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Sicily is economically one of Italy's weaker regions. Industrialisation and billions in subsidies from the European Union and Italian government have not helped much so far. Unemployment, especially among women and young people, is high at around 20% of the workforce and per capita incomes are low. Furthermore, only about 40% of Sicilians have a job. This is because there is little part-time work and women do not participate in the labour market.

About 10% of the workforce works in fishing and agriculture, about 20% in industry and about 70% in services, including many in tourism.

Agriculture, livestock and fisherie

In the 1950s, the number of people dependent on agriculture was still more than 50% of the labour force (today: about 10%). Nevertheless, about 80% of the land area is still used for agriculture, about 2 million hectares. An important means of subsistence on the island is therefore still agriculture; the production of wheat, flax, wine, olives, nuts, corn, legumes, vegetables and citrus fruits such as oranges and lemons. Other fruit trees yield peaches, apricots, almonds, medlars and pomegranates, among others. The interior is the cereal-growing area par excellence and is called the granary of Italy. The Catania plain and the Conco d'Oro valley are important horticultural areas.

Until not so long ago, land ownership was commonplace in Sicily and resulted in many unemployed farm workers. Land reforms have improved the situation but there are still many large landowners. Another problem is the long period of drought followed by periods of heavy rainfall. This often causes great damage to crops. The low prices for grain are currently the biggest problem for agriculture. This is caused by the big competition, especially from Argentina and the United States.

Livestock farming is of secondary importance and, due to irrigation, is only possible in the coastal plains. Due to the decrease of pastures in the interior, goat and sheep farming is also declining. In the south-west, fishing is important. Mazaro del Vallo is the largest fishing port in Sicily and its fishing fleet is also quite large. Both in the coastal waters and on the high seas, especially sardines, redfish, tuna and swordfish are fished. The fishing industry does suffer from the fisheries policy (including catch quotas) of the European Union.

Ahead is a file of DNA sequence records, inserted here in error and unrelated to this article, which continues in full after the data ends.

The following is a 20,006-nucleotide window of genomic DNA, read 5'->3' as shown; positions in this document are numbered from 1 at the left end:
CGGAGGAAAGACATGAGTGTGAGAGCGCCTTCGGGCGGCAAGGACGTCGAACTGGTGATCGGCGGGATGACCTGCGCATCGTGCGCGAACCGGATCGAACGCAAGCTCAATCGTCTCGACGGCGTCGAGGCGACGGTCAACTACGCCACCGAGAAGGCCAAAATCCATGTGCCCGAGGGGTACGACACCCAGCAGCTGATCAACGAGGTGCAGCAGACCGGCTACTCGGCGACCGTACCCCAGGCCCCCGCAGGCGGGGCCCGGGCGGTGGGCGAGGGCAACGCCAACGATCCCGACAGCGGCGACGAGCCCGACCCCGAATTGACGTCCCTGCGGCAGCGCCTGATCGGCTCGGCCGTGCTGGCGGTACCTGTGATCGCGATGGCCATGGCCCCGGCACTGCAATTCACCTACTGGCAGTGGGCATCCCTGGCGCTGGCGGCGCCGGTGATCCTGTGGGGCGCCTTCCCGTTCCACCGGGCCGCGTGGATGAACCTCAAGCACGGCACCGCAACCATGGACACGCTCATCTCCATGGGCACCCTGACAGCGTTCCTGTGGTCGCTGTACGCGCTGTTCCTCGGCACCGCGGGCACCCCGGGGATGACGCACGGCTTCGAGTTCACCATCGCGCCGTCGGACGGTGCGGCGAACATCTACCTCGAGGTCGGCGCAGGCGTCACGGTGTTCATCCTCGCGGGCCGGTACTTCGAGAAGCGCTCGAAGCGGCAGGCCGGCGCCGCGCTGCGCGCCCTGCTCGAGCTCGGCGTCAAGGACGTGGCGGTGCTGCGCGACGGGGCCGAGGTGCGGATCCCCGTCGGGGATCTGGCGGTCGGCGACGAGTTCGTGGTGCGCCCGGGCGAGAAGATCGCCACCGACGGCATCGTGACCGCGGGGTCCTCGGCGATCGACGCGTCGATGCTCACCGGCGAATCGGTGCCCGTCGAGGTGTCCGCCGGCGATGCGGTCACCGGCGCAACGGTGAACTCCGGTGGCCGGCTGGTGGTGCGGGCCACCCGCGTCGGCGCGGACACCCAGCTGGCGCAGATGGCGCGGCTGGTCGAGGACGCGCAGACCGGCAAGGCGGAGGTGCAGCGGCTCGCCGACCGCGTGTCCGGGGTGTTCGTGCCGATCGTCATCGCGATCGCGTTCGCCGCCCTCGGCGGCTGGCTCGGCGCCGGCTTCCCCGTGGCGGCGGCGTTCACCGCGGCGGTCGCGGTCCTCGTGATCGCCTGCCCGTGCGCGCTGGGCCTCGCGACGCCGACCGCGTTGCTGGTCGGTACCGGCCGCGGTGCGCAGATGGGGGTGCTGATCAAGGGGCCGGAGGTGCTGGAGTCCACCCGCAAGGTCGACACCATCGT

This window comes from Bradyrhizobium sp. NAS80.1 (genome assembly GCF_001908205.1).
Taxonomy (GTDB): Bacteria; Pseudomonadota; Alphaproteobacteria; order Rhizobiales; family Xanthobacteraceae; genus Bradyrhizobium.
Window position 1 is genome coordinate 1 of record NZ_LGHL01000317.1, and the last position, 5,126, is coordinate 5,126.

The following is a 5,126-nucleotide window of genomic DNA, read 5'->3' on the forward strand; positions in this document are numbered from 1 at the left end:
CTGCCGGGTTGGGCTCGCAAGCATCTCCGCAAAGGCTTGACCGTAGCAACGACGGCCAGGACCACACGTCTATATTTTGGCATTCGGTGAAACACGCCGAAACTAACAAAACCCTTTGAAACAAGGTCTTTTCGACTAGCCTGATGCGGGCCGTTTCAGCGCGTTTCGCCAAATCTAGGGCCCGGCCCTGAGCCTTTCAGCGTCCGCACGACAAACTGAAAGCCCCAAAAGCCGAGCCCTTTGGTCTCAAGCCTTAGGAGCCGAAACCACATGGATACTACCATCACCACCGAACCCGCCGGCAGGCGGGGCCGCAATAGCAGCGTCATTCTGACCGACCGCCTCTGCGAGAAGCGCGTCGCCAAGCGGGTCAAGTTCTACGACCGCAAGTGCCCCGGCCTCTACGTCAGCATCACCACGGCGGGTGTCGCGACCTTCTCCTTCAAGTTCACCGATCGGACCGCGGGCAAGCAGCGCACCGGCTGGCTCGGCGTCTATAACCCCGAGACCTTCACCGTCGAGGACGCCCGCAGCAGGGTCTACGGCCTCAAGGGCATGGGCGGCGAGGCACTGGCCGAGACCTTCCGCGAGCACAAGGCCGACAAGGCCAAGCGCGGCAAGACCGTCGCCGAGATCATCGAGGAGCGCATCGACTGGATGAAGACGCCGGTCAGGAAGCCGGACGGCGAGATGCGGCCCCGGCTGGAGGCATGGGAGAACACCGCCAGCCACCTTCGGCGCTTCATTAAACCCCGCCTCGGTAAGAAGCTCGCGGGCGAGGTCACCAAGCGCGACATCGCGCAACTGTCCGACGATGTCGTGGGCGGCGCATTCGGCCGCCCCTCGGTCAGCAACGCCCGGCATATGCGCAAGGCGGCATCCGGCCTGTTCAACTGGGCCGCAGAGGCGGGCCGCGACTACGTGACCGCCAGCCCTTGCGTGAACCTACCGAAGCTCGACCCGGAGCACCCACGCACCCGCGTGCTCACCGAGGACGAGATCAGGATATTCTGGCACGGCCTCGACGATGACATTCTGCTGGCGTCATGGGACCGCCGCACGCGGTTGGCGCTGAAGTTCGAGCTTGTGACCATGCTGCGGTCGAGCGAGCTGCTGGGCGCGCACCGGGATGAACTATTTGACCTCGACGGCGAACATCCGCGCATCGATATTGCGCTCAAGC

Industry and mining

The discovery of oil off the coast in the provinces of Ragusa and Syracuse in the 1950s led to the establishment of petrochemical industries, which also process and export imported raw materials. Mining and salting have always been the main industrial activities, although they have become less important in recent years. The mines supplied sulphur and marble and the salt pans (potassium salt and rock salt) were located along the southern coast. On the island of Lípari pumice stone is still extracted.

Some large companies are also represented in Sicily, such as Pirelli (tyres), Fiat (cars), Navali (shipbuilding), and Thompson (electronics). Fiat is the largest industrial employer. There is also a considerable building materials and food industry. Paper, metal, and textile industries are also important. Industrial centres can be found near Syracuse, Palermo, Milazzo and Augusta.

Service sector

The service sector is the most important economic sector in Sicily, concentrated in the cities of Palermo, Messina and Catania. The government is the largest employer alongside the railways and Telecom Italia.

Employment around Catania has risen sharply and is almost entirely due to employment in the service sector, but also to the rise of small and medium-sized enterprises. The nickname 'Milan of the South' is not without reason. Furthermore, tourism is becoming increasingly important.


Scholten, J. / Sicilië: met de Egadische en Eolische eilanden
Van Reemst

Bausenhardt, H. / Sicilië
Van Reemst

Haan-van de Wiel, W.H. de / Sicilië

CIA - World Factbook

BBC - Country Profiles

Last updated May 2024
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